Critic’s Grade: B-

20th Century Fox

‘Judge’ Clichéd, but Charasmatic

The_Judge_2014_film_poster                As if it needed to be confirmed, I don’t think there’s a more charismatic actor in the business than Robert Downey Jr. He once again lends his charm and talents to “The Judge”, in which he plays Hank, a slimy big city defense lawyer (is there any other kind?). When visiting his small hometown in Indiana for his mother’s funeral, Hank’s elderly father (played by Robert Duvall) is accused of murder, and Hank must defend now him. David Dobkin directs as Vera Farmiga and Billy Bob Thorton costar.

“The Judge” is an interesting movie. Not because it is perplexing or fresh (because it’s pretty straightforward and standard), but because it has moments of brilliance that are then followed by 10 very slow, sometimes awkwardly schmaltzy minutes. Honestly, the best thing I can compare it to is “Jersey Boys”: it’s overlong and at times too self-serious, but also has some soaring scenes and is certainly worth a view.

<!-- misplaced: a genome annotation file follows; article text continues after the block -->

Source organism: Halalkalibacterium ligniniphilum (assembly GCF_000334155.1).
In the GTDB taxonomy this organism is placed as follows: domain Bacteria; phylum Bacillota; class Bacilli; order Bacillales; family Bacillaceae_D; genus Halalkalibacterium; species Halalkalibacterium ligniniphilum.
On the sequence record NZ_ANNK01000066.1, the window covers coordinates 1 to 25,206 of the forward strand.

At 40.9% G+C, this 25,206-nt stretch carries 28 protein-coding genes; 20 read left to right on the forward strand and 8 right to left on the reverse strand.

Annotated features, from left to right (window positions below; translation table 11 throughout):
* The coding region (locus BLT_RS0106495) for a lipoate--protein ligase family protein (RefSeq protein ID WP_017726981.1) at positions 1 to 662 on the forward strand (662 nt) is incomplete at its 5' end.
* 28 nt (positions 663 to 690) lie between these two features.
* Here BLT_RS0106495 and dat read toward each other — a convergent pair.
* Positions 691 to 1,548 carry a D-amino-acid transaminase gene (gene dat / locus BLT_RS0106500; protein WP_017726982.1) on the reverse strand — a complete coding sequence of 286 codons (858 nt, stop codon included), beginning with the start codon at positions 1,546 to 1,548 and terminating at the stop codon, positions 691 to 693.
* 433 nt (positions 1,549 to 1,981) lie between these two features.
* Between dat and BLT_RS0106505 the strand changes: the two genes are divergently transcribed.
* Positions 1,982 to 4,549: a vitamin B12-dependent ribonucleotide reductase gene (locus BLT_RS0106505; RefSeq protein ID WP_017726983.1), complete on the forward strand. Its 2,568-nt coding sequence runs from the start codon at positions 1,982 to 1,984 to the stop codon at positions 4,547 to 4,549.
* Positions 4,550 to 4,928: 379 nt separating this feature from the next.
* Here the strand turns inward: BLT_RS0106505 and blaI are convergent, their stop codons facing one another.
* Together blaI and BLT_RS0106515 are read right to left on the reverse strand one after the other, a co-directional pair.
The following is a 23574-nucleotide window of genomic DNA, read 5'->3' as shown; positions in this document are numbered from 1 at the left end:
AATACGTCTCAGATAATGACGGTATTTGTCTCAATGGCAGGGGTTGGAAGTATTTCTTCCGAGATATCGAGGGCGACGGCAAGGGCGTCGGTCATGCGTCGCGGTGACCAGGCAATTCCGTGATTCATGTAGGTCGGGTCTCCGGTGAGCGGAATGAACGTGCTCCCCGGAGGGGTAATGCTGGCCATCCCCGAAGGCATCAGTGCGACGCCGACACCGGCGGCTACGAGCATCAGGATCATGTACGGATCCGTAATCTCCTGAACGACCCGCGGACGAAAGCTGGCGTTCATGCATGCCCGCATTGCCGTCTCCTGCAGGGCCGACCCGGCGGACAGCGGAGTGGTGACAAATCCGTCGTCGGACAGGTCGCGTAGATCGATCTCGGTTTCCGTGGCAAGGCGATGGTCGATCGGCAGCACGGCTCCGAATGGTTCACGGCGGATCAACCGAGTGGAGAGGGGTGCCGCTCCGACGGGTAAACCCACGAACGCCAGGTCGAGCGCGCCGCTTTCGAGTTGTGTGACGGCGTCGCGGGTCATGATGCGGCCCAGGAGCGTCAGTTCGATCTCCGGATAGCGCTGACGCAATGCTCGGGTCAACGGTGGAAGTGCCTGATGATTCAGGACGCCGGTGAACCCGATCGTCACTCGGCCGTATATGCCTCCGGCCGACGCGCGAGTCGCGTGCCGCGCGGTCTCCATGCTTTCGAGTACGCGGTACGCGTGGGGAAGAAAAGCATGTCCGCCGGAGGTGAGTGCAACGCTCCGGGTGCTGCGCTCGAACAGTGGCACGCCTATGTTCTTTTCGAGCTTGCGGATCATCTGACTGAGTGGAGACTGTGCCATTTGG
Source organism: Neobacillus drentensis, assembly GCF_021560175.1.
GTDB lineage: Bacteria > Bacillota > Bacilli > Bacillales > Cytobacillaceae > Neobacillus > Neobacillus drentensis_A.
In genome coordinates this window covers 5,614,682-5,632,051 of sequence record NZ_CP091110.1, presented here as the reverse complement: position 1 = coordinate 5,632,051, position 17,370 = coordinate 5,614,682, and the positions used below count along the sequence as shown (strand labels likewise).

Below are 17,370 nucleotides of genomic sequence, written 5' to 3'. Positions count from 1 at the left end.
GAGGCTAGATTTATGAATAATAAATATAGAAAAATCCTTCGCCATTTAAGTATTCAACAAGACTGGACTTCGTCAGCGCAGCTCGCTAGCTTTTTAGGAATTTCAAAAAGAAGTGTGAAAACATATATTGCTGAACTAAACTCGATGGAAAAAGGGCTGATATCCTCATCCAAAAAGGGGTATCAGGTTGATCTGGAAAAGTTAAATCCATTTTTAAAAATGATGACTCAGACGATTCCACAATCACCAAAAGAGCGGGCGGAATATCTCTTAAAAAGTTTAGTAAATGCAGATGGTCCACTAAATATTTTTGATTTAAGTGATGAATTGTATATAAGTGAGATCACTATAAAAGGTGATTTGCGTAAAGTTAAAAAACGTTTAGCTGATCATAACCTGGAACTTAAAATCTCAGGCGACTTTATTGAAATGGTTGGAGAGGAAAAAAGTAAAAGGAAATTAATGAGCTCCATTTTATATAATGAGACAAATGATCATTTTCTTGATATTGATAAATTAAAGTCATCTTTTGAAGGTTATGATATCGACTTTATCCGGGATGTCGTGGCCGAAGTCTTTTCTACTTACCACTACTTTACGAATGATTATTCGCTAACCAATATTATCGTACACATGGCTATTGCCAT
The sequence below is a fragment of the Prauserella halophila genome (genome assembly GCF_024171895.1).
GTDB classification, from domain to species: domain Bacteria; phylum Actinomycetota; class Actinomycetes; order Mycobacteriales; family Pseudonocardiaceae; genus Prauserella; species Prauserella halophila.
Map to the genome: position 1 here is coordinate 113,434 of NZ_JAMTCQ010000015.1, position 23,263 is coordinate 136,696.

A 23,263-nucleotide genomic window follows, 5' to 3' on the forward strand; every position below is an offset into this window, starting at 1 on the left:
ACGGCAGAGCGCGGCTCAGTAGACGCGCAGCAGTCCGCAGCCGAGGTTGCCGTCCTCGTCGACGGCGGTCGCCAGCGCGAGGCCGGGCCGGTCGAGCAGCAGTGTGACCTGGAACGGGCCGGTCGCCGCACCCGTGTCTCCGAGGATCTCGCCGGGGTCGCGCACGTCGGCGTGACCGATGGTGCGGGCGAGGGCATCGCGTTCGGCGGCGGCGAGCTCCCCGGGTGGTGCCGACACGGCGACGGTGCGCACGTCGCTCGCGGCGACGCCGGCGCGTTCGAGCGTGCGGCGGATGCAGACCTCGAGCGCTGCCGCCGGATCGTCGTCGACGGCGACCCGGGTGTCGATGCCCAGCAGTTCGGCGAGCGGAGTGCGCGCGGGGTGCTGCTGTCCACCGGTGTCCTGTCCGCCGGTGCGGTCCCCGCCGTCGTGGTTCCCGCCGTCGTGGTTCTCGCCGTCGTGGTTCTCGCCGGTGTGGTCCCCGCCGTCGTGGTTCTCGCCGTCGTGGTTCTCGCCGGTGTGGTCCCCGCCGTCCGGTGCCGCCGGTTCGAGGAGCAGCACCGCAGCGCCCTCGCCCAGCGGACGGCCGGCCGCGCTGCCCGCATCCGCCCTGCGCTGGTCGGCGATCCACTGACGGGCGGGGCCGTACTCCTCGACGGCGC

The best part of “Judge”, by far, is Downey and Duvall going at it. One of the film’s many clichés is that they are a father and son with a strained relationship, but they make sure that this plot point does not feel stale or derivative. Duvall growls and Downey does his fast-talking thing; it all elevates the film higher than it would have been in the hands of less-capable actors.

While the courtroom scenes aren’t as nail-biting or riveting as they could have or should have been, they are still entertaining, and seeing Downey spit out lawyer lingo will always make me say “shut up and take my money!”.